"In fact, it's an inherited right to hunt and fish. And the long gun is not a sporting item for First Nation people, it's part of their way of life, a part of their culture, and in some cases, a part of their employment. We do believe that Bill C-68 should address these problems directly and separately as in regards to First Nations people, especially First Nations people living on First Nation territories."
"We believe that right is protected to own a firearm," said Ahenakew, in reference to Canada's constitution. "I'm not going to say without restriction, but to be required to license it, because clearly, the Federal government has infringed on what we believe is our right, and they have done it without consultation with First Nations people. And they are required to consult, and justify, any infringement on our Aboriginal or inherent treaty rights, an of course a Constitutional right, which our treaties are."
Another problem arising for First Nations people since C-68 was put in place, according to Ahenakew, is not being able to buy ammunition.
"We cannot purchase ammunition simply because you cannot pick up ammunition without a possession only license. After June 30, unless anything changes, the RCMP, who are going to enforce the law, and not the province, can confiscate rifles."
What alternatives could there be for First Nations people? According to the FSIN, before C-68 was put in place, there had been some discussion about an alternative for First Nations people, but according to Ahenakew, the talks fell through.
"We discussed with the Canadian Firearms Center, and they agreed that it was possible,"said Ahenakew, "but because of public pressure from certain quarters, they pulled back on what we had assumed was an agreement, and that was a status card would be good enough I.D. until we worked something out. But they didn't agree in the end, and that's why we're in court."
The fact that yet again, a change in law by the government was made, directly affecting many First Nation people across the country, without any input from anyone from the First Nations community, is why many First Nations people in Canada are upset.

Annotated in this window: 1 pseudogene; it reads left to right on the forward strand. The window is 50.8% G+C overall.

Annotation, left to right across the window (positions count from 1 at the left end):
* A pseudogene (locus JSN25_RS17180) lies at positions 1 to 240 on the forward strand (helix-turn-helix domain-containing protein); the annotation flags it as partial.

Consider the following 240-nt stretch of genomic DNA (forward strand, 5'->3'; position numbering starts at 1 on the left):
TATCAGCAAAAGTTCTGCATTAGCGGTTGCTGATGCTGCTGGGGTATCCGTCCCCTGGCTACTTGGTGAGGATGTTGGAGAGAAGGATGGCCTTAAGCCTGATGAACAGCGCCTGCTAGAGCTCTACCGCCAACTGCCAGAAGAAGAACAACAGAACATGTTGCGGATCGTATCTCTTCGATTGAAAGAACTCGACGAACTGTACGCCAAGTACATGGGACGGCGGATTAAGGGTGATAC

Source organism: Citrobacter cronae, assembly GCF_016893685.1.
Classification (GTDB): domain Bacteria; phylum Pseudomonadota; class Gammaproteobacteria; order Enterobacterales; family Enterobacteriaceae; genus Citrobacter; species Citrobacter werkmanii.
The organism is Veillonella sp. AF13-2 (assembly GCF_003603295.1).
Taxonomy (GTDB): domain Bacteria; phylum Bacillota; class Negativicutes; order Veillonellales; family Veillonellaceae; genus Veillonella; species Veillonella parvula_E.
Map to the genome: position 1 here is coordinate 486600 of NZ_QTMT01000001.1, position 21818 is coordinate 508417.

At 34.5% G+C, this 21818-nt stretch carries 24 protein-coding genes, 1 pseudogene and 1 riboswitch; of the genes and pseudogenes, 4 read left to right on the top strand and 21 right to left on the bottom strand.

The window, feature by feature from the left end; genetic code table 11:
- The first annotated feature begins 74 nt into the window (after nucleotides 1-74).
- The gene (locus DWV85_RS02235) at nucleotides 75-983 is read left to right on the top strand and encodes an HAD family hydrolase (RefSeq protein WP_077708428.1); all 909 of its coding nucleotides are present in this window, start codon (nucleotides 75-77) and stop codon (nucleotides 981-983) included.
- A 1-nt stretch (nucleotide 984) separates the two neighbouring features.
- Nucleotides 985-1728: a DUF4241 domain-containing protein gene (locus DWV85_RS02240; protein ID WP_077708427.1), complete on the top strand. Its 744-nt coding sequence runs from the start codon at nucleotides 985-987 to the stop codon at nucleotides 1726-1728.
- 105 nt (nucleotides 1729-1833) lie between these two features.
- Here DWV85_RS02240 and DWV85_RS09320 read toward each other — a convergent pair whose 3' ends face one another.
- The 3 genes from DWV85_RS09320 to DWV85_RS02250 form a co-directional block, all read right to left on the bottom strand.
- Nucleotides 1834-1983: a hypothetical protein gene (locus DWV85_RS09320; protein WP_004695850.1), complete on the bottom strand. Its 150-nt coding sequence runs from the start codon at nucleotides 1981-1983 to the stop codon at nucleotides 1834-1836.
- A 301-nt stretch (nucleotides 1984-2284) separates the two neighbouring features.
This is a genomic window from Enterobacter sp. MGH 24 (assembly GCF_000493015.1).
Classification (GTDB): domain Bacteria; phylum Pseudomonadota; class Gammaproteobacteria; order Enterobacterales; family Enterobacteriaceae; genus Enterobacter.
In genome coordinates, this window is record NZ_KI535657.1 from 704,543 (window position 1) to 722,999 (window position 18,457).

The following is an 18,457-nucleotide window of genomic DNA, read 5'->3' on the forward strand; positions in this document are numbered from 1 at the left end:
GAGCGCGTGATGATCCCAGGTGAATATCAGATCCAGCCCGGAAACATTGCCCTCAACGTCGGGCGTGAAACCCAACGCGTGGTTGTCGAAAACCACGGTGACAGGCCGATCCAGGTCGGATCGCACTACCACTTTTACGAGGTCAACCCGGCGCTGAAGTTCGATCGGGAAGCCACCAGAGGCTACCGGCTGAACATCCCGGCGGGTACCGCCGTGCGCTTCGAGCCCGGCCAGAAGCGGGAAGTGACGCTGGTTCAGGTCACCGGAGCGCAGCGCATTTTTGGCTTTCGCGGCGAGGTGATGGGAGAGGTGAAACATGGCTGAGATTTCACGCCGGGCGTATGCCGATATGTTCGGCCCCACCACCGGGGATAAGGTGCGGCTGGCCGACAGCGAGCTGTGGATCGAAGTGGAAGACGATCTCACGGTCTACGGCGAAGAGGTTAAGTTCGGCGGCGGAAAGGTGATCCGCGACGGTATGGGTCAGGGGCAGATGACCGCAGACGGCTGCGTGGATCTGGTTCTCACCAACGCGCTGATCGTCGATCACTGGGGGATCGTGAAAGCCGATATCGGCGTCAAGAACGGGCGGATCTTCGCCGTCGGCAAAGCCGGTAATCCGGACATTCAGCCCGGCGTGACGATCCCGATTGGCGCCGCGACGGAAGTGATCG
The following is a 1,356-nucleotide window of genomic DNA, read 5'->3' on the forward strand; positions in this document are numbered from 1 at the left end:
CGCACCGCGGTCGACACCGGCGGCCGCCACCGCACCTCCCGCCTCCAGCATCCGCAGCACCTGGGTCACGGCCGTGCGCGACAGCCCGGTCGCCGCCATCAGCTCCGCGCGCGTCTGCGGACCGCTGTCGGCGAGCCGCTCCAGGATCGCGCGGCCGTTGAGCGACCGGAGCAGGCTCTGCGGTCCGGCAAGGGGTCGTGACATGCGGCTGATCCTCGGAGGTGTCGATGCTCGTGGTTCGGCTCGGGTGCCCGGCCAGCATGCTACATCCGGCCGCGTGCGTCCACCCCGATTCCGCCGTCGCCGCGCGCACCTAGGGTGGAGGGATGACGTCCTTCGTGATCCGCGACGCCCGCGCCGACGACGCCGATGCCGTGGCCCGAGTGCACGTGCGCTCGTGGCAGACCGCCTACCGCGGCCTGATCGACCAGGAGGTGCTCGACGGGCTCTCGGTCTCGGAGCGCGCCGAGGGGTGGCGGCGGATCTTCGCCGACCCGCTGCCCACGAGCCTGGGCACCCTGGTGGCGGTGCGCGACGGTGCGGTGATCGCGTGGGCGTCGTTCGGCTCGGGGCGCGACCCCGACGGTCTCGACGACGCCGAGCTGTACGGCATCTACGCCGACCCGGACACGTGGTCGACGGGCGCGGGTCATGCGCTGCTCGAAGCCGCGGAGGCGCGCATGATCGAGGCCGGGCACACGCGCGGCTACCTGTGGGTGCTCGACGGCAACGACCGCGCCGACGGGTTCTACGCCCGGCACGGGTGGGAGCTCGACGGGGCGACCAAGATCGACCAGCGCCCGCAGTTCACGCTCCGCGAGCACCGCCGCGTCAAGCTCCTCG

"Because we filed a statement of claim, we haven't closed doors on discussions," said Ahenakew, quickly adding, "Not negotiations, discussions, with Justice Canada."
And in Ontario, where the head office of the First Nations Police Association is located, a similar consultation process is going on, according to King.
"I've been meeting with the [Justice] minister, and I've now been appointed to sit on the gun user committee, which is a committee that helps develop laws that will be put into place prior to them becoming legislation. So hopefully, that will give us an opportunity to draft some more law or some law that's reasonably in place that will assist First Nation people, and in paricular the First Nation police officers."
So, how long might it be before changes are made to the Firearms Act, Bill C-68, and what are First Nations people supposed to do until then?
"Obviously, it's going to go to the Supreme Court," said Ahenakew.
"First Federal Court, then the Federal Court of Appeal, then the Supreme Court. Provided the Supreme Court decides to hear the case, I would probably think in the neighborhood of five years, so it's a big question of what do we do in the meantime?, which I'm not prepared to answer yet."